For the first time in New Zealand a couple is to have an IVF baby chosen because its stem cells could cure an elder child born with a genetic illness.
The couple's doctor Mary Birdsall said they wanted to have a child using IVF so it could screened to make sure it didn't suffer the same illness as its sibling.
But they also wanted a second round of screening so they could choose an embryo which was a donor-match for their sick child. That way doctors could harvest stem cells from the umbilical cord blood and bone marrow of the baby to create a cure for its sibling.
Screening an embryo to see if is a donor-match has never happened before in New Zealand and needed special approval from an ethics committee.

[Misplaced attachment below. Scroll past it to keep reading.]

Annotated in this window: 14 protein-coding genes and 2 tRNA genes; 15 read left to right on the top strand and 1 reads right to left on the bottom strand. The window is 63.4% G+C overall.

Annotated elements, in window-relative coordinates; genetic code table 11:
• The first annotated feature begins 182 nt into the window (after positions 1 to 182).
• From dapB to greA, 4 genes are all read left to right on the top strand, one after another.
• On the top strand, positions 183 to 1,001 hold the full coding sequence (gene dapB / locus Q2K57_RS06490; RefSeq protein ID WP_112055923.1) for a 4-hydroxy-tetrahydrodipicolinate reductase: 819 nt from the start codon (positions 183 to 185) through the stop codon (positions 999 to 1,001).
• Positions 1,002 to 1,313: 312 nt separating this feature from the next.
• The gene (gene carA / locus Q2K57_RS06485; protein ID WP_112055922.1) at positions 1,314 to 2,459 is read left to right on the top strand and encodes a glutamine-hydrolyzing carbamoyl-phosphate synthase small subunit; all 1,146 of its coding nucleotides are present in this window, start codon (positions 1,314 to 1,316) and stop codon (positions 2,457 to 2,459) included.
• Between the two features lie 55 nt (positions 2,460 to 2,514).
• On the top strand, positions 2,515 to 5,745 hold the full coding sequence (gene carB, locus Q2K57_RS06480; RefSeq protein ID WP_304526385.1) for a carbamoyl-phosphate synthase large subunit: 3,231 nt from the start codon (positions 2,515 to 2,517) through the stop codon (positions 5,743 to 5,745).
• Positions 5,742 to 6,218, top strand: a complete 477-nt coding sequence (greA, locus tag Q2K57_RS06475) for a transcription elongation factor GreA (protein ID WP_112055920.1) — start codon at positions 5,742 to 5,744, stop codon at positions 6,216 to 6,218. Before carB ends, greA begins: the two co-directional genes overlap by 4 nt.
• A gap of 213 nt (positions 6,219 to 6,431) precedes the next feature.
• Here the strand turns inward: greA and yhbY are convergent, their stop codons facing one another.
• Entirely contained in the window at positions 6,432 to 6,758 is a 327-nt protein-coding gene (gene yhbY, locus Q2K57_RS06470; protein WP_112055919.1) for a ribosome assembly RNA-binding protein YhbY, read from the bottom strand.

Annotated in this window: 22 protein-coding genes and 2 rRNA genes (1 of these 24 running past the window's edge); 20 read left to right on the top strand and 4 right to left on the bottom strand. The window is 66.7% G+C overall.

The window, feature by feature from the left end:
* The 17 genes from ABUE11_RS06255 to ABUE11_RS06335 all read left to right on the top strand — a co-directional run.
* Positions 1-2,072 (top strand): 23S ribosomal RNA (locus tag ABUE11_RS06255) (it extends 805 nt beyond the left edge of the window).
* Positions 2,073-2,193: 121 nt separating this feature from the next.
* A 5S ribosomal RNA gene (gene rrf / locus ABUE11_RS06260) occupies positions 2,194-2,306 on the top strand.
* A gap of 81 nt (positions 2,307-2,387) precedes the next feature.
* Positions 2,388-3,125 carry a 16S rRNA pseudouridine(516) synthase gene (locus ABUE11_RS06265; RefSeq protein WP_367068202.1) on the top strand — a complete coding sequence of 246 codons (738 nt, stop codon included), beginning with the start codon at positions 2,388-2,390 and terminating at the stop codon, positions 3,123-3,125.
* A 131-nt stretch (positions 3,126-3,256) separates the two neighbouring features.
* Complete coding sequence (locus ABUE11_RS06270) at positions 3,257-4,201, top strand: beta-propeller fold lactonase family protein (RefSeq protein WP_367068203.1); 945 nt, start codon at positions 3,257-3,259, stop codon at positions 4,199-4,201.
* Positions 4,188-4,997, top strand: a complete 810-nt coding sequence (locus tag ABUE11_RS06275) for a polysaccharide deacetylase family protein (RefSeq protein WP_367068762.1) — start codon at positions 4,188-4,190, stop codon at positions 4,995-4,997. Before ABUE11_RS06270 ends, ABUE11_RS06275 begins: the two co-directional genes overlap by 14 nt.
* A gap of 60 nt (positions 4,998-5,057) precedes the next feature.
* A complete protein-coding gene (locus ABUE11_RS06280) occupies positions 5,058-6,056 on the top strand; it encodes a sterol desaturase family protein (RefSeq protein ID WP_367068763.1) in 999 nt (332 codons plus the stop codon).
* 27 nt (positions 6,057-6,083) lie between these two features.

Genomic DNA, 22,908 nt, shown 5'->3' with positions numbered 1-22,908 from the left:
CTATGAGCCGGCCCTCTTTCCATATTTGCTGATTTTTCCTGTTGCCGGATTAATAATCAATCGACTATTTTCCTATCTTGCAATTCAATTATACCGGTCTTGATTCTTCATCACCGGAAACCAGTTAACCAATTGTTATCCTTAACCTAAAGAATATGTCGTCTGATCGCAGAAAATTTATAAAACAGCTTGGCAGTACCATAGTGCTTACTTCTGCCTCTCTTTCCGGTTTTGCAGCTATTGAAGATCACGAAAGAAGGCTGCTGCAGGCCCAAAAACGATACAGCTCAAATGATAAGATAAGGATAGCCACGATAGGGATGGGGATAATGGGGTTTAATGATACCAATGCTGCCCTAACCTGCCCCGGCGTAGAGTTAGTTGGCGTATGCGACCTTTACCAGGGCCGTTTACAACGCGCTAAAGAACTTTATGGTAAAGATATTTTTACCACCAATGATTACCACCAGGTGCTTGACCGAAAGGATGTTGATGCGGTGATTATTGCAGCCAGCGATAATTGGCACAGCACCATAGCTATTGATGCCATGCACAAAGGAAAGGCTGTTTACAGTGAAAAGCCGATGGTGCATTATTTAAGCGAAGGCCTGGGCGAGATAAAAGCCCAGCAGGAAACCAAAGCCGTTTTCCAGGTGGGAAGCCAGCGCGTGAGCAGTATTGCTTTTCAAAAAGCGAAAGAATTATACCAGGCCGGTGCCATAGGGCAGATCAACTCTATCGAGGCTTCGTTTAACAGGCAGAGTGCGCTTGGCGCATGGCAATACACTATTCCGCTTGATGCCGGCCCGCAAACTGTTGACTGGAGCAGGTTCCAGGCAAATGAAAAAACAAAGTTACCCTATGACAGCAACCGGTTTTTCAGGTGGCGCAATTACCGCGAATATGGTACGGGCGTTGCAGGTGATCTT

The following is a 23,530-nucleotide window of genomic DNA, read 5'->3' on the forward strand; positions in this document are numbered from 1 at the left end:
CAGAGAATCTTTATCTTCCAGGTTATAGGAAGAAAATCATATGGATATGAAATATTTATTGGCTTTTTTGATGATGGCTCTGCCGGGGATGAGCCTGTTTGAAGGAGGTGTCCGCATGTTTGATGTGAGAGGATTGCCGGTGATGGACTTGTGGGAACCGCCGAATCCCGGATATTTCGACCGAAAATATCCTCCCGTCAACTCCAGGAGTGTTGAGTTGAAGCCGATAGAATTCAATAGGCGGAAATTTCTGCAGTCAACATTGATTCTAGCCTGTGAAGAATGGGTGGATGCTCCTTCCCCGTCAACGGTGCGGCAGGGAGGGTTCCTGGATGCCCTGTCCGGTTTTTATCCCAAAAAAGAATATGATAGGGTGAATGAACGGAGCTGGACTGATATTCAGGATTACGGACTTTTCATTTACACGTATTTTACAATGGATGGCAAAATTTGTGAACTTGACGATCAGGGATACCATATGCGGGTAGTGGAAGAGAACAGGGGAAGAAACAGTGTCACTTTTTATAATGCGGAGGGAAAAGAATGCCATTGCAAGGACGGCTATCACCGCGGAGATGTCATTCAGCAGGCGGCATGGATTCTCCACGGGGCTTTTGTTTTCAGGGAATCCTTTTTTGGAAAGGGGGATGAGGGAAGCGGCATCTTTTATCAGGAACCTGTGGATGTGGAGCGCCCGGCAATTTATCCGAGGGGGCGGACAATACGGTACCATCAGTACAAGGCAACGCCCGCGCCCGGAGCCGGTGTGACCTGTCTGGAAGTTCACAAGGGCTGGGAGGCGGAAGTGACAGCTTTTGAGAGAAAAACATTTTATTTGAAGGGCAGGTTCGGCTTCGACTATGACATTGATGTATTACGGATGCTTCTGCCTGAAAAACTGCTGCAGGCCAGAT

"That required reports from a number of specialists, including geneticists, myself and counsellors. Then (the couple) had to wait for their funding to come through so this could go ahead. So it has been a fairly lengthy process," Dr Birdsall said.
She said part of the reason approval was given was that the couple wanted another child even if it wasn't a donor match.
And she is sceptical of people who think the case is the start of a slippery slope towards so-called 'designer babies'.
"This is a very unusual scenario. This couple has just opted to use science to make sure that they get a healthy child and - if it were going to be possible - also that this child would be a match for their existing sick child," Dr Birdsall said.